FFRF’s case against Congress enters new stage

pkdanbarkerThe Freedom From Religion Foundation’s case against the U.S. Congress has reached a new stage.

Earlier this year, FFRF sued Speaker of the House Paul Ryan and House Chaplain the Rev. Patrick Conroy over the refusal to allow Dan Barker, an atheist, to deliver the opening invocation before the U.S. House. The government asked the court to dismiss that case. On Monday, Nov. 14, Barker responded to the government’s specious arguments. 

The House of Representatives begins each day in session with a prayer and 40 percent of those prayers, more than 900 in the last 15 years, have been given by guest chaplains. No nontheist has ever been allowed to give the House invocation, despite the fact that the nonreligious make up almost 24 percent of the population. From the years 2000 to 2015, 96.7 percent of the invocations have been Christian, 2.7 percent Jewish and less than half a percent Muslim or Hindu.

The government raised several disturbing arguments for why it should be allowed to discriminate against Barker and other atheists. One of the House chaplain’s major claims was that Barker does not have legal standing to bring the lawsuit because he was not injured by the discrimination. Of course, discrimination is itself an injury that courts can redress.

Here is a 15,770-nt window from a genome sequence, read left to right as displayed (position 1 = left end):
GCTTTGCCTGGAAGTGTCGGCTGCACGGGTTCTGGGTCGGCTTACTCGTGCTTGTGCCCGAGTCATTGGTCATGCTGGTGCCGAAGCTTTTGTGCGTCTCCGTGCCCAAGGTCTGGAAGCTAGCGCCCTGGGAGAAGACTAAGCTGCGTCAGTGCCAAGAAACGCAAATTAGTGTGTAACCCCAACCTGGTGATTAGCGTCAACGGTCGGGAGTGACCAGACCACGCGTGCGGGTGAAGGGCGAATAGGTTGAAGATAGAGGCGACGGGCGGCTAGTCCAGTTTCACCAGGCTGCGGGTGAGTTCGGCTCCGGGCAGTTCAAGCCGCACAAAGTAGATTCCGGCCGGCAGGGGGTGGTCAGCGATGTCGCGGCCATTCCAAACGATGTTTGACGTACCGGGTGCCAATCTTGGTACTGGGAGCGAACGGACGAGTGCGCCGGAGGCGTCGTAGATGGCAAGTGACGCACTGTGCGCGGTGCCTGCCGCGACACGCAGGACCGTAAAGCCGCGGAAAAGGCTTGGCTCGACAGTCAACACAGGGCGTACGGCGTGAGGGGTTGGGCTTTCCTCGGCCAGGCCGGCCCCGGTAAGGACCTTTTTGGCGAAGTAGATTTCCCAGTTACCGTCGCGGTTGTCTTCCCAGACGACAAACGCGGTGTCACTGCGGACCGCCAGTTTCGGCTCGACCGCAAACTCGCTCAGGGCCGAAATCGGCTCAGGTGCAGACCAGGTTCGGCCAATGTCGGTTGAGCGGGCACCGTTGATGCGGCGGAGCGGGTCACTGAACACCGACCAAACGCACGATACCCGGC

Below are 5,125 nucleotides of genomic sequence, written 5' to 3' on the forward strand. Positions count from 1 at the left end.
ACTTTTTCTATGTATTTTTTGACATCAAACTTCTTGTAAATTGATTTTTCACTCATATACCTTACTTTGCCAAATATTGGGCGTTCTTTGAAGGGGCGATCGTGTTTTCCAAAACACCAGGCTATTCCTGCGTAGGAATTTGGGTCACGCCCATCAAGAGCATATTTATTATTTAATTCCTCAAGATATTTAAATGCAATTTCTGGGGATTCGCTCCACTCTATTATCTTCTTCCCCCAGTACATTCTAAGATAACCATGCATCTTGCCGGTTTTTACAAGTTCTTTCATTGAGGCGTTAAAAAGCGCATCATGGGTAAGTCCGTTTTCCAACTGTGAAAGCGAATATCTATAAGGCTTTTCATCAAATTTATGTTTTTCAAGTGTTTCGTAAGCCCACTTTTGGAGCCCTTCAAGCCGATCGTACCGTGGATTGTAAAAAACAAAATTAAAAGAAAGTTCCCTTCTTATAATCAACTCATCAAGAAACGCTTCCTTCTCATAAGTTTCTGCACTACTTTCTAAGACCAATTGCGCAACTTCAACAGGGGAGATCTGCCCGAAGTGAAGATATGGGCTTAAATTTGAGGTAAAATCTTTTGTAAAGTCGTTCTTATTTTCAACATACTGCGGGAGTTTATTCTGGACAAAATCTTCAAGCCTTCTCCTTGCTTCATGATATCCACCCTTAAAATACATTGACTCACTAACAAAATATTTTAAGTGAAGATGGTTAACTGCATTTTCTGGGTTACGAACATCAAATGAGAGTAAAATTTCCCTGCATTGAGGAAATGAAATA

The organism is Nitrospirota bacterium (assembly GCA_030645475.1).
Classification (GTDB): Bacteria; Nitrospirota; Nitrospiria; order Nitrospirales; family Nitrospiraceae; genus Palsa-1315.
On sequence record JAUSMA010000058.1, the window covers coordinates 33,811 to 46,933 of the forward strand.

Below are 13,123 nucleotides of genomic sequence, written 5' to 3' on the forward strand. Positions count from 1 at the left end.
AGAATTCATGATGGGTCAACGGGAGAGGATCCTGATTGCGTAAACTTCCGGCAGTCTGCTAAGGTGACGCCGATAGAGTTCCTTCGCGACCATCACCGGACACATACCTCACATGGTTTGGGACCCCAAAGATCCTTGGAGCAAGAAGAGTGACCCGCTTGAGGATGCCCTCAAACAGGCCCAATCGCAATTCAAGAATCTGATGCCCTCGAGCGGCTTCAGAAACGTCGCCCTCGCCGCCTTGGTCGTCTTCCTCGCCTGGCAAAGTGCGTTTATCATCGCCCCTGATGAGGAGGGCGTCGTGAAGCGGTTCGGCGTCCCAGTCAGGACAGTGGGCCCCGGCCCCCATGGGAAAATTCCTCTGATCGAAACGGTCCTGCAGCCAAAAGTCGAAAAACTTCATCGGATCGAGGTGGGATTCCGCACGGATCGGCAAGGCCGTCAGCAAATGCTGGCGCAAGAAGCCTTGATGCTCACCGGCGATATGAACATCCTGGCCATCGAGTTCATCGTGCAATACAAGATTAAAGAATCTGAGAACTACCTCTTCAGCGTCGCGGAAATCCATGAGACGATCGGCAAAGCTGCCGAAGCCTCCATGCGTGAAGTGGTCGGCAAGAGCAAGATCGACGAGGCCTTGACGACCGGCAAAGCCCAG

At one point, the government even argued that religious discrimination did not harm Barker because he “has derived more notoriety from the denial . . . than he could have hoped to gain from delivering a brief secular invocation.” But as Barker pointed out, every oppressor claims that their prejudice “is done ‘for the good’ of the oppressed” and that the court must reject this degrading argument.

Another of the chaplain’s central claims was that the courts, as a co-equal branch of government, cannot review the House’s actions for constitutional violations. In its response, FFRF pointed out that the judiciary has always reviewed legislative action for constitutional compliance. Being a government officer is not a license to discriminate and the courts have jurisdiction to ensure equal treatment for all.

The government also attempted to argue that Barker was challenging the prayers themselves, rather than seeking an opportunity to deliver a secular invocation. But citizens have been delivering such invocations at government meetings around the country ever since the U.S. Supreme Court approved this practice. More than 75 have been given, including in state legislatures.

When the Supreme Court allowed legislative prayers in the 2014 case Town of Greece v. Galloway, it did so partly because the town involved “at no point excluded or denied an opportunity to a would-be prayer giver” and “maintained that a minister or layperson of any persuasion, including an atheist, could give the invocation.” It was this promise of nondiscrimination that led Barker to seek the guest chaplaincy in the first place. The D.C. district court must now decide whether that language was true and valid or a meaningless sop thrown to the Nones.

Barker is a lifetime member of the Freedom From Religion Foundation and is represented by FFRF attorneys Andrew L. Seidel and Sam Grover, who authored the response, and Rich Bolton of Boardman Clark. Barker sued as an individual, not as co-president of FFRF.

The Freedom From Religion Foundation is a national state/church watchdog organization with more than 24,000 nonreligious members all over the country.


Freedom From Religion Foundation

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